Bruce Berkowitz is opening his arms to new investors again.
Six months after closing his flagship $8 billion Fairholme Fund (FAIRX) to new investors because of outflows, the superstar manager announced he will be re-opening the fund to new investors on Monday.
Mr. Berkowitz, best known for his willingness to make big bets, said the re-opening could lead to him making even bigger bets on long-suffering housing lenders Fannie Mae and Freddie Mac, in an interview with the Wall Street Journal.
About 7% of the Fairholme Fund was invested in preferred shares of the two lenders as of the end of June 30, according to a filing with the Securities and Exchange Commission.
In July, the Fairholme Funds Inc., on behalf of itself and nine insurance companies, filed two complaints against the Federal Housing Finance Agency, the acting director of the agency and the Treasury Department, essentially demanding a reinstatement of dividends on the companies' preferred shares.
“Once the government has recouped its investment, The Fairholme Fund — on behalf of our shareholders, who are predominantly individual Americans with an average investment in the fund of $43,000 — is owed a contractually specified, noncumulative dividend for its investment in these companies. As solvent, highly profitable companies, Fannie and Freddie should honor all outstanding obligations to their investors,” the company said in a statement.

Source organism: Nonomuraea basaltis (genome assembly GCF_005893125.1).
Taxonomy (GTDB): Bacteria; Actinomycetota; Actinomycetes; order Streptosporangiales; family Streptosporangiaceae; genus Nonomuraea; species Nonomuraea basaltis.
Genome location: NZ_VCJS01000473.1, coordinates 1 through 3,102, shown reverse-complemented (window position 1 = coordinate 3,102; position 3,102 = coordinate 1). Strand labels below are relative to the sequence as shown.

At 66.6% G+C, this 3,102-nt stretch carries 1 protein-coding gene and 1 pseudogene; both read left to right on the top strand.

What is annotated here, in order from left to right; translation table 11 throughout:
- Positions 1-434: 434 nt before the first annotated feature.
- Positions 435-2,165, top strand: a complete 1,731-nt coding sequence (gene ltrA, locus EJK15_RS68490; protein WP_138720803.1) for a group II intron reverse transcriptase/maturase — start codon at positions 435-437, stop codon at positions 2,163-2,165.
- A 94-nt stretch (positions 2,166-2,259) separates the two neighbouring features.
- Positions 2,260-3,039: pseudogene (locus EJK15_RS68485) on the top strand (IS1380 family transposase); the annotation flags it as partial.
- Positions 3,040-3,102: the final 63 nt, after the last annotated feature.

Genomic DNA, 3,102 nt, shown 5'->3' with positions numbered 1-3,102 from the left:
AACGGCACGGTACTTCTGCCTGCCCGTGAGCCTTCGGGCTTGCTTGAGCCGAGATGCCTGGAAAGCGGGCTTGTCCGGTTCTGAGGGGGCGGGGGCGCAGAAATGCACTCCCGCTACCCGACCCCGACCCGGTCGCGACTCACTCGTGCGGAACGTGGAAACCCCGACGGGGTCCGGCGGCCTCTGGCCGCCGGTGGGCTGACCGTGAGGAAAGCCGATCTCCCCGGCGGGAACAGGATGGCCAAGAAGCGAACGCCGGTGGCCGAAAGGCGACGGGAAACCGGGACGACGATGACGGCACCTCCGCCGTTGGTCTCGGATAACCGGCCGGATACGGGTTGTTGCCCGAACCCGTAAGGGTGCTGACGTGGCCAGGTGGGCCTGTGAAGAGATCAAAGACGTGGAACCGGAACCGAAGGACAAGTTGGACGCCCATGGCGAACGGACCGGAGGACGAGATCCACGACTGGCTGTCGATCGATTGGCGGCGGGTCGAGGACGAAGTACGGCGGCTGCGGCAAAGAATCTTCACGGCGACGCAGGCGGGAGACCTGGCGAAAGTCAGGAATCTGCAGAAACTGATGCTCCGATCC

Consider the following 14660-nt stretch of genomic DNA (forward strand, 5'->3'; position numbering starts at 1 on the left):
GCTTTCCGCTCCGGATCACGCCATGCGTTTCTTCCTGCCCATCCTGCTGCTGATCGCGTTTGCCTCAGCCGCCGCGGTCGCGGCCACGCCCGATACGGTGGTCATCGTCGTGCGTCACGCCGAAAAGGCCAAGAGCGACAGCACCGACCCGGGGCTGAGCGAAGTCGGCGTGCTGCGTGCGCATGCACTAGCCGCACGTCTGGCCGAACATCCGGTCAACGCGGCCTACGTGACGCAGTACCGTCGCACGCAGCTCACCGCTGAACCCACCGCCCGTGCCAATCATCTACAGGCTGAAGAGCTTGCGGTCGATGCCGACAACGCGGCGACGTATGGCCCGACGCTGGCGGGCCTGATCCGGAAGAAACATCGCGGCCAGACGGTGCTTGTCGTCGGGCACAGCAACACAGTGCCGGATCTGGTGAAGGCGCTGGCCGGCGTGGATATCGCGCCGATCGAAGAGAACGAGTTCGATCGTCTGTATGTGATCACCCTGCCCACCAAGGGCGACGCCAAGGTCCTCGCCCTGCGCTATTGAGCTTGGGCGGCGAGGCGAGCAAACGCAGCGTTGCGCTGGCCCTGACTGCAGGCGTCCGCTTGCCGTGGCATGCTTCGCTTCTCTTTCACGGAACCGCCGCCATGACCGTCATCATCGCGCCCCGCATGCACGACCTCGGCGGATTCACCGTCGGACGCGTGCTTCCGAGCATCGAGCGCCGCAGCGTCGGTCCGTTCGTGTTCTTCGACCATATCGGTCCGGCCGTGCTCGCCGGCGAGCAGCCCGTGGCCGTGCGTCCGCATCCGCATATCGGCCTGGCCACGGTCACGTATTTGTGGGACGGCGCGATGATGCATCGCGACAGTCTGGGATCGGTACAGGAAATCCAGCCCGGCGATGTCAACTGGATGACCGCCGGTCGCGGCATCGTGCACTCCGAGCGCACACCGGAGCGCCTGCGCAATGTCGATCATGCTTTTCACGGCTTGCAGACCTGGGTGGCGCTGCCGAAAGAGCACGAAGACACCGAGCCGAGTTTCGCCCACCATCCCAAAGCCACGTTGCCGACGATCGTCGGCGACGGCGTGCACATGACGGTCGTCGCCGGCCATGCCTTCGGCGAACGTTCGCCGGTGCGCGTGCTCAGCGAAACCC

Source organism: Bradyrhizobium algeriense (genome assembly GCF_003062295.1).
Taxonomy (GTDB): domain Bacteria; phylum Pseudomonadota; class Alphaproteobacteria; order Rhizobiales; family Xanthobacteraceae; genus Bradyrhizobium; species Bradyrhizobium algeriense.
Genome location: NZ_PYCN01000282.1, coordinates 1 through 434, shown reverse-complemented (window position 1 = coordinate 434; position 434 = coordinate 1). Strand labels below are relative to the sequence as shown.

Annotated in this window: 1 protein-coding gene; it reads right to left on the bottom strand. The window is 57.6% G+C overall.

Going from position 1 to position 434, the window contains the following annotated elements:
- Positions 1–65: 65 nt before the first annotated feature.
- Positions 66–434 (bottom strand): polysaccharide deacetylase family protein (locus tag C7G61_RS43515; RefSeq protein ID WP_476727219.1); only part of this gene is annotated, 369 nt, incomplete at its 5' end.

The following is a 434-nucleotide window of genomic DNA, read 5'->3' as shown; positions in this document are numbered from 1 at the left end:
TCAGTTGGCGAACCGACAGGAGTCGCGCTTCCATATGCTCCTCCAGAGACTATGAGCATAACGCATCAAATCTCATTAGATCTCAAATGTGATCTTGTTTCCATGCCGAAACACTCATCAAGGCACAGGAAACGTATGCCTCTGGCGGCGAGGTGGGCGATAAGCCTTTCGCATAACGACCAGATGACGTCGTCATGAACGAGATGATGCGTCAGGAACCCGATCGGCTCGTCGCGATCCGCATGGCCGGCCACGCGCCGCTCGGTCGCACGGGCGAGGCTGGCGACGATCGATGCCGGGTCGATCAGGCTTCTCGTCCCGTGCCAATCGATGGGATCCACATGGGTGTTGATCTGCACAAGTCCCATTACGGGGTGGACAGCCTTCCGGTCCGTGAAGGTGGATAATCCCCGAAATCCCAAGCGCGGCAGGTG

Mr. Berkowitz is no stranger to making bets on companies that have been bailed out by U.S. taxpayers, American International Group Inc. is Fairholme's largest holding with 44% of the fund's assets, but this bet might have longer odds than most. A group of lawmakers, including President Obama, have recently been pushing forth efforts to wind down Fannie and Freddie, a move which would likely leave investors with little to show for themselves.
That's the kind of risk that's led to big rewards, and big losses, for Fairholme shareholders over the past decade. Over the trailing 10-years, the fund's 11% annualized returns beat the S&P 500 by about 400 basis points a year, according to Morningstar Inc.
A disastrous 2011, which saw the fund lose 32%, a worse showing than it had in the financial crisis, has left a blemish on its more recent returns though. Despite leading all large-cap blend funds with a 35% return last year, Fairholme's three-year annualized returns of 9% rank dead last in the category.